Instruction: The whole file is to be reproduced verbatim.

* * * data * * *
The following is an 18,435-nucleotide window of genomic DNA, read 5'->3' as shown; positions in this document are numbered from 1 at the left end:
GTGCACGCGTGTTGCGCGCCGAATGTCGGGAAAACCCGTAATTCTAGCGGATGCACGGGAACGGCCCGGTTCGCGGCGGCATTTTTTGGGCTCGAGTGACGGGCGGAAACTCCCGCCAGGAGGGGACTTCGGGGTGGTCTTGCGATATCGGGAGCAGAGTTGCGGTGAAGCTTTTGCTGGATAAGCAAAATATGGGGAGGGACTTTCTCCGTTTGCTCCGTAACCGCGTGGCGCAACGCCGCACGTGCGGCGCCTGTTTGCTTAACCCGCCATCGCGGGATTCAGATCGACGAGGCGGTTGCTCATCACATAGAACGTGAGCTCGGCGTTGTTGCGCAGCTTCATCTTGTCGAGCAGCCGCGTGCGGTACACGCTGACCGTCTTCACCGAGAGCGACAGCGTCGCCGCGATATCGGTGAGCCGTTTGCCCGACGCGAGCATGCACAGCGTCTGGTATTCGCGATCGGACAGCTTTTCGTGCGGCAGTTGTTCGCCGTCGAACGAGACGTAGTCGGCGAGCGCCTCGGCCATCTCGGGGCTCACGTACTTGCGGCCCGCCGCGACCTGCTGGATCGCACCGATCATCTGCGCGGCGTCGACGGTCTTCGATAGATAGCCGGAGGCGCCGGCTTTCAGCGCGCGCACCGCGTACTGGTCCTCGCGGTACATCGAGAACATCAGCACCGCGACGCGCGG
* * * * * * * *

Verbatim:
The following is an 18,435-nucleotide window of genomic DNA, read 5'->3' as shown; positions in this document are numbered from 1 at the left end:
GTGCACGCGTGTTGCGCGCCGAATGTCGGGAAAACCCGTAATTCTAGCGGATGCACGGGAACGGCCCGGTTCGCGGCGGCATTTTTTGGGCTCGAGTGACGGGCGGAAACTCCCGCCAGGAGGGGACTTCGGGGTGGTCTTGCGATATCGGGAGCAGAGTTGCGGTGAAGCTTTTGCTGGATAAGCAAAATATGGGGAGGGACTTTCTCCGTTTGCTCCGTAACCGCGTGGCGCAACGCCGCACGTGCGGCGCCTGTTTGCTTAACCCGCCATCGCGGGATTCAGATCGACGAGGCGGTTGCTCATCACATAGAACGTGAGCTCGGCGTTGTTGCGCAGCTTCATCTTGTCGAGCAGCCGCGTGCGGTACACGCTGACCGTCTTCACCGAGAGCGACAGCGTCGCCGCGATATCGGTGAGCCGTTTGCCCGACGCGAGCATGCACAGCGTCTGGTATTCGCGATCGGACAGCTTTTCGTGCGGCAGTTGTTCGCCGTCGAACGAGACGTAGTCGGCGAGCGCCTCGGCCATCTCGGGGCTCACGTACTTGCGGCCCGCCGCGACCTGCTGGATCGCACCGATCATCTGCGCGGCGTCGACGGTCTTCGATAGATAGCCGGAGGCGCCGGCTTTCAGCGCGCGCACCGCGTACTGGTCCTCGCGGTACATCGAGAACATCAGCACCGCGACGCGCGG